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Abstract Detail

Symbioses: Plant, Animal, and Microbe Interactions

Theiss, Kathryn [1], Aranda, Ashley [1], Lara, Magdalena [2], Martinez, Sydney [1], Tafoya, Diana [1], Kram, Karin [1].

Reproductive ecology of Asclepias curassavica in Los Angeles.

Pollinators are critical for the protection of biodiversity, food production, and resilience to global change. Populations of native pollinators have drastically declined, as the resources that they exploit are becoming scarce across the landscape, particularly in areas converted to agriculture and rangelands. As the landscape becomes more urbanized, the built environment has the potential to become an important resource for insect pollinators. Floral and pollinator diversity across the built environment varies at multiple scales, from localized backyards and urban gardens to broad scales across the full urbanization gradient. The floral diversity within the urban environment typically contains both native and non-native species and mon-native species may extend the availability of important pollinator resources such as nectar on a temporal basis, altering pollinator behavior. We focused on the reproductive ecology of the tropical milkweed, Asclepias curassavica, in botanic gardens within the urban matrix of Los Angeles. At our least urban site, we observed floral visitors throughout the flowering season and examined pollinia loads across the most common visitors. The European honeybee, Apis mellifera, dominated the floral visitors with the monarch butterfly, Danaus plexippus, being the second most abundant visitor. Many other species visited the flowers occasionally, including Anna’s hummingbird. However, only A. mellifera was found to remove and insert pollinia in numbers sufficient to propagate this species by seed. Preliminary work demonstrated that milkweeds also host microbial communities within their floral nectar. In other systems, nectar-inhabiting microorganisms can attain high densities and influence nectar characteristics. In milkweeds, the composition of nectar-inhabiting microorganisms and its drivers, which may influence pollination, have not been studied. We compared microbial diversity across three botanic gardens within the Los Angeles Basin that span the urbanization gradient. We collected nectar from ~30 individuals of A. curassavica from each botanic garden and sampled the microbiome using 16S rRNA for bacteria and ITS for yeast. We found high variation in our bacterial species across all samples, but comparatively low yields for yeasts. Currently we are working on tying individual microbial species to specific pollinators and expanding this research to native Asclepias species in the area.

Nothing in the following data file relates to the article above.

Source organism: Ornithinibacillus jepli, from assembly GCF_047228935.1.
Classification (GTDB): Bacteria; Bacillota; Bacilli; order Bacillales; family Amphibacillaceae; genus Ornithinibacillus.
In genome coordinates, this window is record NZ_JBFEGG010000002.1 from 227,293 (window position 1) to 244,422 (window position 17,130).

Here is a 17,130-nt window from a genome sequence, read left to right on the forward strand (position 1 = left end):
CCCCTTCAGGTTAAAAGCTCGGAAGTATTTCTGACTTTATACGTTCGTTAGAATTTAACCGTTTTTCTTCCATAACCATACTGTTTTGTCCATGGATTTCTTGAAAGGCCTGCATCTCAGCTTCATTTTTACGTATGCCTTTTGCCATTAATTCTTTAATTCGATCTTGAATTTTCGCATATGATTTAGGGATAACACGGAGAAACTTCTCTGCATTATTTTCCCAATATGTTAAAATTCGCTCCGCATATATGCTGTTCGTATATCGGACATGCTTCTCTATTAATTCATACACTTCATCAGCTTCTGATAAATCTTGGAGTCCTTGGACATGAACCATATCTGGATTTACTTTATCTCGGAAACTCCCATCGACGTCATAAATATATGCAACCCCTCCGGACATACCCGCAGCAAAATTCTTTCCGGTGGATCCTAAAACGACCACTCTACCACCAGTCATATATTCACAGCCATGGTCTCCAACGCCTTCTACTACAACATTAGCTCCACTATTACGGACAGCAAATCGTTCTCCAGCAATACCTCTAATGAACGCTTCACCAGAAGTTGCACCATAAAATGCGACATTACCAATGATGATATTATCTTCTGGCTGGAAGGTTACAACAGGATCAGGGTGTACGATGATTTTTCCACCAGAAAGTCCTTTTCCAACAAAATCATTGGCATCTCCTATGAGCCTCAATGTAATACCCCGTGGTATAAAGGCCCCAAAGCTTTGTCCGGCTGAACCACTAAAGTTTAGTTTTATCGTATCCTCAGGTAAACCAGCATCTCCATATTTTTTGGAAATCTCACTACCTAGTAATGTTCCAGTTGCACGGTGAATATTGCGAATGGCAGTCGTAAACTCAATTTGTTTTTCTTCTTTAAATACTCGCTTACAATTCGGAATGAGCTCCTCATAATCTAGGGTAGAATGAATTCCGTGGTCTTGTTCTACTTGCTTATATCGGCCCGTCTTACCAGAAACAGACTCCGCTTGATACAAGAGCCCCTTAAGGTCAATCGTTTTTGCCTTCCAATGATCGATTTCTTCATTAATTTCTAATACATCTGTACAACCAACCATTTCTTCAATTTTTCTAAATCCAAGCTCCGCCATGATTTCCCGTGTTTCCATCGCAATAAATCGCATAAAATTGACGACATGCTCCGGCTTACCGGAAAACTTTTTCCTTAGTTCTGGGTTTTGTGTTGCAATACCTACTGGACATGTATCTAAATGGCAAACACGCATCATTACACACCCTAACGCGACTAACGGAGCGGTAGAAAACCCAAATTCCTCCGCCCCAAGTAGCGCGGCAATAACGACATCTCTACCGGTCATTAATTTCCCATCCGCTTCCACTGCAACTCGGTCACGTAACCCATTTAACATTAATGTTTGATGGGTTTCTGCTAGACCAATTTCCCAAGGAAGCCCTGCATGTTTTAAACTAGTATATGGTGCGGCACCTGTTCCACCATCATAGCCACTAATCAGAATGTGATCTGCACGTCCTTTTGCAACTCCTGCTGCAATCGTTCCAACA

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1 - California State University, Dominguez Hills, 1000 E Victoria Street, Carson, CA, 90747, United States
2 - Stanford University, 371 Serra Mall, Stanford, CA, 94305, United States

none specified

Presentation Type: Oral Paper
Session: SYMB1, Symbioses: Plant, Animal, and Microbe Interactions
Location: Tucson J/Starr Pass
Date: Wednesday, July 31st, 2019
Time: 8:15 AM
Number: SYMB1002
Abstract ID:588
Candidate for Awards:None

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